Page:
Rare Rides: A 1975 Toyota Corona Mark II Wagon, Super Brownness Assured

Corey Lewis
by Corey Lewis

Today’s Corona marks the nameplate’s second entry into the Rare Rides series. And though today’s wagon shares the same name as the prior example, it represents a point of division in Toyota’s lineup.

Come along and learn some more about a rarely seen old wagon.

The lovely light blue 1968 Corona featured earlier this year was the last time a midsize (smaller) Corona was sold as a luxury vehicle. That same year, the Corona Mark II entered production. It was larger than the standard Corona and brought with it additional and equipment and luxury. The Mark II even reached higher, as some of its options were those found on the upscale Crown. From then on Mark II was a larger luxury offering, and the Corona headed downmarket.

Initially, the Mark II was on the same platform as the Corona with which it shared a name. That changed with the debut of its second generation in 1972. It grew larger than its debut version, and in Japan at least, no longer wore the shackles of the Corona name. Attempting brand familiarity abroad, in other international markets, it was still called Corona Mark II.

Three different body styles were available: a four-door sedan, the wagon we see here, and a more luxurious two-door coupe. Worth noting, Japan did not receive a standard Mark II wagon; instead, Toyota offered a basic utility van Mark II. Sedans had a 104.1-inch wheelbase, but the wagons shortened that a bit to add to the big overhangs look (and perhaps to assist in a flat cargo area), and used a 101.8-inch wheelbase. Underneath, power ranged from a 1.7-liter inline-four to a 2.6-liter inline-six. While the largest I6 was reserved for export markets, there was a smaller I6 in Japan which displaced 2.0 liters. All three body styles were offered with manual (four-speed) or automatic (three-speed) transmissions.

Toyota increased power offerings this time specifically to fend off competition from Nissan. The Datsun 610 (Bluebird) and Nissan Laurel had inline-six engines, so four cylinders wouldn’t do. All I6 versions were of the “M” family and were borrowed from the upmarket Crown. By that time the Crown was no longer Toyota’s pinnacle offering, as the Century entered production for 1967.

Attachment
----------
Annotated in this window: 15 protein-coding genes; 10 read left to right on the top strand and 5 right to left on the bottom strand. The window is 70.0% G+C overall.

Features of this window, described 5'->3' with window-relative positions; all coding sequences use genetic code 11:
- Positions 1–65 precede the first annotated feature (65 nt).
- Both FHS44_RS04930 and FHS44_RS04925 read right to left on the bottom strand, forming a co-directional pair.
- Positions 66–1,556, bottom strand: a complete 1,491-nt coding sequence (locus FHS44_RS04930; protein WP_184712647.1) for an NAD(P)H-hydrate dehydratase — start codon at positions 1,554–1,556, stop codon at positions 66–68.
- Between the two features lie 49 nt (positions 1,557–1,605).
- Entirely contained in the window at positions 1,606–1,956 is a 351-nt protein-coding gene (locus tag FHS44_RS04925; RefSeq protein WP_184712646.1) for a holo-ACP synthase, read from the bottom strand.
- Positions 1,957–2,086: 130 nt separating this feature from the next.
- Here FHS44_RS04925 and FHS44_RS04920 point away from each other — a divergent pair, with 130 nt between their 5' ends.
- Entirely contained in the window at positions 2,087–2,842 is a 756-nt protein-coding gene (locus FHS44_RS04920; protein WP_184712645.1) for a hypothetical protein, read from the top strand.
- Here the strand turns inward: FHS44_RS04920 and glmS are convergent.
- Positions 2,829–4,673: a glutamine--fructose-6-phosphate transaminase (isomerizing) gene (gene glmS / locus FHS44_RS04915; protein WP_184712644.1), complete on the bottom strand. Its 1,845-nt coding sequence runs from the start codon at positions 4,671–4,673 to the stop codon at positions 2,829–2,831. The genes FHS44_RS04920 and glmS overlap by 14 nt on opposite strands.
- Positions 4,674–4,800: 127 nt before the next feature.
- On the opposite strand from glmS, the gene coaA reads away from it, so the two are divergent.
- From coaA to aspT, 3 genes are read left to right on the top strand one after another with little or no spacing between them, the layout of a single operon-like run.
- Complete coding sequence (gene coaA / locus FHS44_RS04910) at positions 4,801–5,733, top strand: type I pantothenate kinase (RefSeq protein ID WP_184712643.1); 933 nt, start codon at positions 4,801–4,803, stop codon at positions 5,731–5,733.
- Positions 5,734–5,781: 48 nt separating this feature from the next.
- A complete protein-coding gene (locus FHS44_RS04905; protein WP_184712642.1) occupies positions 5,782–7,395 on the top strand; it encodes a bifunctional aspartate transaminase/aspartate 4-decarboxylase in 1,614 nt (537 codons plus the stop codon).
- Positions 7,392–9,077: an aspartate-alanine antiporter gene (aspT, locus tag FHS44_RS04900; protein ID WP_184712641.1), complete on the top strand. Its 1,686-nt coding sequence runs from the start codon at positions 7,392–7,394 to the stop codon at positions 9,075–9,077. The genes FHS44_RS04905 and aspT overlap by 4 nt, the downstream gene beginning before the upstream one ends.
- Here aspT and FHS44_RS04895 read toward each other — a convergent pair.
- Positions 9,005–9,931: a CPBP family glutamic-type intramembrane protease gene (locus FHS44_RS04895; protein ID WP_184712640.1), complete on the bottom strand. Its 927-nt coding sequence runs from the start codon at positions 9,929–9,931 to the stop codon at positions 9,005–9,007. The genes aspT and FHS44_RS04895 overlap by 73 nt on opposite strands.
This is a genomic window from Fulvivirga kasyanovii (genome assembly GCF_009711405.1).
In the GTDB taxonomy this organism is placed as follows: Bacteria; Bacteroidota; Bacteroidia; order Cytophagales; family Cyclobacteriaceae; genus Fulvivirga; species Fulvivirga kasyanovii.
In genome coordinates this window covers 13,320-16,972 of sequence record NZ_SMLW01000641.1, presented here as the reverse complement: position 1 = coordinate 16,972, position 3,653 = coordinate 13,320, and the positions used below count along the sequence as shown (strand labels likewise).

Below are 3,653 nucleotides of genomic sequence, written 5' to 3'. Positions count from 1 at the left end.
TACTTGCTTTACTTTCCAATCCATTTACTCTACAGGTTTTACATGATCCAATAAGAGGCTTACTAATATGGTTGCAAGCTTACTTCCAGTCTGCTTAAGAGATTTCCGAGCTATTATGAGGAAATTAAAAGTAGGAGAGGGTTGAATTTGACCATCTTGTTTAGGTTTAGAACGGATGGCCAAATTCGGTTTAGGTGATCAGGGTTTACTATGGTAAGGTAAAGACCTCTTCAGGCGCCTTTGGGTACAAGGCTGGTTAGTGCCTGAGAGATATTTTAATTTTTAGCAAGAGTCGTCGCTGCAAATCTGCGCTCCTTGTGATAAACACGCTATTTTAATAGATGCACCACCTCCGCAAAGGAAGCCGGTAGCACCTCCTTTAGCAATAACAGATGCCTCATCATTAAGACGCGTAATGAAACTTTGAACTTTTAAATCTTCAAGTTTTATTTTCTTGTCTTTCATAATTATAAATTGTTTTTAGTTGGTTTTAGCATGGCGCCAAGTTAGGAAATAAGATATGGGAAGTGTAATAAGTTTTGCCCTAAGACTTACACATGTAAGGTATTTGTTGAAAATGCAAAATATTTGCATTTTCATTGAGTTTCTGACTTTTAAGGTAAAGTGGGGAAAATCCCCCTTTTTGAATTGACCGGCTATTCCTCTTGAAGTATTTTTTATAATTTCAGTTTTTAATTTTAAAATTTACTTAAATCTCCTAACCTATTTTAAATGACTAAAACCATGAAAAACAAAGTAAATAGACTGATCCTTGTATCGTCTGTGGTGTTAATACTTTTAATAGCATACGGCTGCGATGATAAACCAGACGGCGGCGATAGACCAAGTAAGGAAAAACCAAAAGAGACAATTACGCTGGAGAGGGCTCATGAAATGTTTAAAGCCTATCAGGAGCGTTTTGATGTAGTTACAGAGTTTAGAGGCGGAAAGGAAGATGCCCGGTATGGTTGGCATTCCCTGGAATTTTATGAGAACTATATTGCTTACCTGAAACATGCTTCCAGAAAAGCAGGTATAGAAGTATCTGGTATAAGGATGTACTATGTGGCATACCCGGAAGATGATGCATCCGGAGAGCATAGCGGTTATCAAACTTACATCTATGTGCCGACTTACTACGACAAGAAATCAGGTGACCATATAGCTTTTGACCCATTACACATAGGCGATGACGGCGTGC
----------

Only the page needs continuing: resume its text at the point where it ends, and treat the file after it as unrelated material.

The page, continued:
For North America in particular, Toyota offered the Corona Mark II in place of the Crown, which sold poorly and was pulled from the market. The Mark II was much larger than Toyota’s other North American offerings at the time, and Toyota marketed it as a well-equipped family car. Inline-six power was standard in North America, as was a four-speed manual (later five), and niceties like bucket seats and disc brakes at the front. Only the initial run of North American cars used the smaller 2.3-liter engine, as by the fall of 1972 Toyota implemented the 2.6-liter instead. In the transition, power jumped from 109 to 123 horses.

The Mark II’s second-generation lasted through 1976, at which point the name was retired in export markets. Toyota had a new luxurious car to offer its global customers instead: Cressida.

Today’s Rare Ride is a later example of a US Mark II. I’m told by Twitter that it combines US market bumpers with a JDM grille, making it a visual oddity. With 59,000 miles, it sold on Facebook recently for $11,500.

[Images: seller]

Corey Lewis
Corey Lewis

Interested in lots of cars and their various historical contexts. Started writing articles for TTAC in late 2016, when my first posts were QOTDs. From there I started a few new series like Rare Rides, Buy/Drive/Burn, Abandoned History, and most recently Rare Rides Icons. Operating from a home base in Cincinnati, Ohio, a relative auto journalist dead zone. Many of my articles are prompted by something I'll see on social media that sparks my interest and causes me to research. Finding articles and information from the early days of the internet and beyond that covers the little details lost to time: trim packages, color and wheel choices, interior fabrics. Beyond those, I'm fascinated by automotive industry experiments, both failures and successes. Lately I've taken an interest in AI, and generating "what if" type images for car models long dead. Reincarnating a modern Toyota Paseo, Lincoln Mark IX, or Isuzu Trooper through a text prompt is fun. Fun to post them on Twitter too, and watch people overreact. To that end, the social media I use most is Twitter, @CoreyLewis86. I also contribute pieces for Forbes Wheels and Forbes Home.

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3 of 19 comments
  • RHD RHD on Oct 19, 2020

    A blast from the past. Love the rubber bumper bumpers - you could hit something gently and have no damage to anything. That's what a bumper should be! Toyota wagon owners generally loved them. I had a neighbor with two, and he recommended them to everyone. That was a great era for Toyota, when the ads screamed "TOYOTA: QUALITY!" and the product backed up the slogan.

    • Old_WRX Old_WRX on Oct 19, 2020

      "That’s what a bumper should be!" Seems hard to believe that back in the 60' the standard way to parallel park was to back up until your bumper tapped the car behind and pull forward until your bumper tapped the car in front. Now, don't dare make any contact!

  • Inside Looking Out Inside Looking Out on Oct 19, 2020

    It looks like a parody of American wagon with Pontiac/Dodge aping grill. Too small though - does not look true to original.

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